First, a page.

"Having long been possessed with an ardent desire to see the Distilleries of Scotland...", Alfred Barnard, 1885

"O Thou, my muse! guid auld Scotch drink", from Scotch Drink, by Robert Burns

Thursday, 28 April 2011

Ben Wyvis Distillery, Dingwall

The train from Alness brought Barnard’s party to the town of Dingwall, at the head of the Cromarty Firth and guarding the eastern end of Strathpeffer valley, for two nights in an unnamed hotel.  The only hotel named on maps at that time is the National, not far from the station and still operating as a hotel today, but there were other hotels in town including the Caledonian so it is uncertain where they found a place to rest.

Dingwall Town House incorporating old Tolbooth tower
Waking the next morning they had a look at the town and its environs, Barnard commenting on “two remarkable buildings, the Court House, an ancient castellated edifice, and the Town House, a dignified looking building which possesses a spire”.  If this sounds familiar then there is a similarity to his description of similar buildings he noted at Tain before visiting Balblair Distillery.  The Town House was built around an old tollbooth in the 1730s and renovated a couple of times since and is still a standout building in the High Street.

Ben Wyvis mountain is again mentioned, this time with an appreciation for its place in the landscape and its local history.  Barnard has it at 3,722 feet high but it is now registered as 3,432 feet (1,046 metres) and regardless is a dominant land feature for many miles, from south and east of Inverness right round this stretch of the east coast up to the Dornoch Firth and beyond.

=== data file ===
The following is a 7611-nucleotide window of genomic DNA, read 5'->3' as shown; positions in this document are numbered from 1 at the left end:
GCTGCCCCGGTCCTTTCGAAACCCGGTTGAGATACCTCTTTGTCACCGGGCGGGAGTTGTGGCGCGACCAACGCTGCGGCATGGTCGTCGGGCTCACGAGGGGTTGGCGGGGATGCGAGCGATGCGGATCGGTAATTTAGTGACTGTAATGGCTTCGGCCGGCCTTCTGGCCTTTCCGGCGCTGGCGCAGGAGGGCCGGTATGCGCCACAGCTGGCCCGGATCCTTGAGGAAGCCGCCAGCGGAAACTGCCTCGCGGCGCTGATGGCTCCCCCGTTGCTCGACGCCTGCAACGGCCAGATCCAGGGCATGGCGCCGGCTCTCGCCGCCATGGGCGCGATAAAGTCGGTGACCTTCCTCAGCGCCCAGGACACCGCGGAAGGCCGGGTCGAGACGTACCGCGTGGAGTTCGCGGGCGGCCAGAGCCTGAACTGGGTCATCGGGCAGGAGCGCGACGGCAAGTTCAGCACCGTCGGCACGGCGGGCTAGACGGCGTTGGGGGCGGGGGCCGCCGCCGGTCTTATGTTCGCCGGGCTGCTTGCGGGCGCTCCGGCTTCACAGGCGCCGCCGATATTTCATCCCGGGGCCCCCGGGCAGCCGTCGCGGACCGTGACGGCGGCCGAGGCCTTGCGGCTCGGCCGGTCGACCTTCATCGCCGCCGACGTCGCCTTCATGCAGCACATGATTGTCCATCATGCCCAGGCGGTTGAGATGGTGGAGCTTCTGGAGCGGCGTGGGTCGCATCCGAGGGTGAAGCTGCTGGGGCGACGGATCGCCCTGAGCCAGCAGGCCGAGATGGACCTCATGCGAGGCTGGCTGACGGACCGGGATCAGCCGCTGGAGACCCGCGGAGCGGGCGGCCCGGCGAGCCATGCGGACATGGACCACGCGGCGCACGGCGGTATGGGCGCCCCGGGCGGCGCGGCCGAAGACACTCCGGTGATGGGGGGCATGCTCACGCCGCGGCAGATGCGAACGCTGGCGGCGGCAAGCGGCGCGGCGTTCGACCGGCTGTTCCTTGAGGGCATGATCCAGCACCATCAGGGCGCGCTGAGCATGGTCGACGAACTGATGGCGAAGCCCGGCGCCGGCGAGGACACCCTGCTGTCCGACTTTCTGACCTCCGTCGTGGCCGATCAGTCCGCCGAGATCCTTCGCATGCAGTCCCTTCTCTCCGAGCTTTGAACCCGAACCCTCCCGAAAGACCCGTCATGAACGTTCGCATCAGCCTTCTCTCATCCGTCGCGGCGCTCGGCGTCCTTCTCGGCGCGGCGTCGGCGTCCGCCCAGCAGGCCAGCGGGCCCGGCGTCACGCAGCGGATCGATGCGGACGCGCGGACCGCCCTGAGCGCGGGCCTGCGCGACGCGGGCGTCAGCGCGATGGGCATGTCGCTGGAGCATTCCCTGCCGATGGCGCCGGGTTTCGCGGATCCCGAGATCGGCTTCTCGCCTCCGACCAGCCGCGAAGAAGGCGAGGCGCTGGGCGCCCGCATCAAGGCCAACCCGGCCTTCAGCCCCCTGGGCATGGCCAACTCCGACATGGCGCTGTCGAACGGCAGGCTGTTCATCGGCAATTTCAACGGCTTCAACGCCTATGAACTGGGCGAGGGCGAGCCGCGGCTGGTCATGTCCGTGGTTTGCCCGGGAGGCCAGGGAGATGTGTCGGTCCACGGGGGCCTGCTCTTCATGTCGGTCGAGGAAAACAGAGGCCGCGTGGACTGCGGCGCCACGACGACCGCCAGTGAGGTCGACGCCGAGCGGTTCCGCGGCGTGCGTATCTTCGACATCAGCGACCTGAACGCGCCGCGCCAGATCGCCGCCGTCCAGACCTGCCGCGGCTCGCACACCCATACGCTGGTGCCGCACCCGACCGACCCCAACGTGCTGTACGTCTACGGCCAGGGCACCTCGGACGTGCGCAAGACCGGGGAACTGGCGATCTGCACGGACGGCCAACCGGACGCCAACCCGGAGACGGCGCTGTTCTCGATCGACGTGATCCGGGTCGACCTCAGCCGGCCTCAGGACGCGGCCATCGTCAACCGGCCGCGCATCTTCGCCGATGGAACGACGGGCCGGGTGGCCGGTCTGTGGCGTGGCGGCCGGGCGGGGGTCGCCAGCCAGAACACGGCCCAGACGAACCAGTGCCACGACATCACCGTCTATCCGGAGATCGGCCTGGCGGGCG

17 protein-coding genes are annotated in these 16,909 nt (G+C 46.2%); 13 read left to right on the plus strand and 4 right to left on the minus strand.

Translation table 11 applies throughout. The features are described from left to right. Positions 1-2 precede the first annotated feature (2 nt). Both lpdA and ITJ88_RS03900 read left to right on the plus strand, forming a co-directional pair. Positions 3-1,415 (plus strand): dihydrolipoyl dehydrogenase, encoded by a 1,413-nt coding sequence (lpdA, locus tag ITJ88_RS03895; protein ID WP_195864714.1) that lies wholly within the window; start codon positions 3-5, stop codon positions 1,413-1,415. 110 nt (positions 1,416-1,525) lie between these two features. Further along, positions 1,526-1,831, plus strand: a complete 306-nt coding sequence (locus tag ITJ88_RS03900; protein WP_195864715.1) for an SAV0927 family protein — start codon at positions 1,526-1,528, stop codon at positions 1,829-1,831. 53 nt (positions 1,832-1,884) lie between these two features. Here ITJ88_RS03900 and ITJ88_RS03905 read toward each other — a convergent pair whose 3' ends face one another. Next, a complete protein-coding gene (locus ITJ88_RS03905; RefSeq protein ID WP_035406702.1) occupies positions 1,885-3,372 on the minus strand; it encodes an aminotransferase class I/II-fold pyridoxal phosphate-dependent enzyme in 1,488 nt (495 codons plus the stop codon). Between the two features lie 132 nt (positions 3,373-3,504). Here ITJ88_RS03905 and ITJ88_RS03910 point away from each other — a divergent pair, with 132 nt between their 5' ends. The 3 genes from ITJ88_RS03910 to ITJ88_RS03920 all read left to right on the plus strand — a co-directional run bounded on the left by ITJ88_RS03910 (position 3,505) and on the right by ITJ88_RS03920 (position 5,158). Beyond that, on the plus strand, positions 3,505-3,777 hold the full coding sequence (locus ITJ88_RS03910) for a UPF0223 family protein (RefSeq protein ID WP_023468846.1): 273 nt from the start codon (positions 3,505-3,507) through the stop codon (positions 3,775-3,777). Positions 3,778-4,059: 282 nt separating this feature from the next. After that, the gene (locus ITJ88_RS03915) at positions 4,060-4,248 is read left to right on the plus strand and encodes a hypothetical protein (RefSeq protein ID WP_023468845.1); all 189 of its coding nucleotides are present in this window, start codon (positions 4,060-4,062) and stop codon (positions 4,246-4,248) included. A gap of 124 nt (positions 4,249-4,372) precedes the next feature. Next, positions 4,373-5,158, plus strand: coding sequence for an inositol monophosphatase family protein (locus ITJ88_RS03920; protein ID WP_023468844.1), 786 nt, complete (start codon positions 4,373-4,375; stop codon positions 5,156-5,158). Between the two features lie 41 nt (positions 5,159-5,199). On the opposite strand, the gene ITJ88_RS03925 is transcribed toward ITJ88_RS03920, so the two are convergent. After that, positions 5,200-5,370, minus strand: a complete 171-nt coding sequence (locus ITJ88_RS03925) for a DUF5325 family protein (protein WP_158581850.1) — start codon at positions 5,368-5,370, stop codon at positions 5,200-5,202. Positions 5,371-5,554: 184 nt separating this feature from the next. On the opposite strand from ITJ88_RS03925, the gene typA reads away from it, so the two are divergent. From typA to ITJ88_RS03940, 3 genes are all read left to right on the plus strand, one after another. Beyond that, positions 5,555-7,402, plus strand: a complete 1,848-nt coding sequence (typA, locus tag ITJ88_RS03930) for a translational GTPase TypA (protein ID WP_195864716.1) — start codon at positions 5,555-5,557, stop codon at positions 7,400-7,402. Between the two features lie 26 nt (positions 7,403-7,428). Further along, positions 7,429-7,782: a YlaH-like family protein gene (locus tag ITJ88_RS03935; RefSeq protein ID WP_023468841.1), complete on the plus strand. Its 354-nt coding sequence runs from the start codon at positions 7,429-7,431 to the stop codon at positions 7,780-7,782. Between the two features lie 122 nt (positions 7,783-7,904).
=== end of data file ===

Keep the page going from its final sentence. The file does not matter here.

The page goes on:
Ben Wyvis viewed from Culloden Moor, east of Inverness
Barnard notes that the only time anyone remembers the summit being free from snow was in September 1826 and he recounts from a version of an old royal charter that “the forest of Naish is held of the Crown, on condition of presenting at Court a snowball of three wains of snow gathered from the top of Ben Wyvis on any day in the year on which it may be required”, which would not have been a problem on the day I visited its surroundings.
Ben Wyvis etching in Barnard
The Ben Wyvis Distillery was of recent construction having been founded in 1879 by another distiller with the name Ross.  It was built on terraces on a hill slope facing the Cromarty Firth, making best use of gravitation in its design.  This layout is clearly shown in the etching in Barnard, although the angles appear exaggerated to show more detail, including Ben Wyvis looming behind.  Of note is the bay in front of the distillery with only a narrow stretch of land and the east coast railway separating the two, although the foreshore may have been shortened in the etching for perspective as a much wider stretch of land, some 5-600 yards, was reclaimed here many years earlier.  The place where my photo below is taken from is around the same as for the view point of the etching and was marked on an 1876 map as the 800 yard firing point of the “Volunteer Rifle Range”.

Ben Wyvis 'Old Distillery', now apartments, warehouse in middle ground
Barnard describes the buildings as having an imposing appearance, from the barley barns on the top terrace through the successive main distilling operations down to the spirit store and offices at street level.  From the etching the building at the front beside the railway was a bonded warehouse, the offices just behind it to the left.  These two buildings are the only ones that remain today, now converted into apartments, with the upper terraces now home to more modern apartments on the grounds where the distillery buildings were demolished.



The distillery was a substantial operation producing 727,000 litres p.a. and the water requirements were met by a 3 1/2 mile conduit from Loch Ussie to the west of Dingwall.  The barley was carted up the terraces from the barns by the railway and then raised to the grain loft at the highest point by elevator and an endless belt.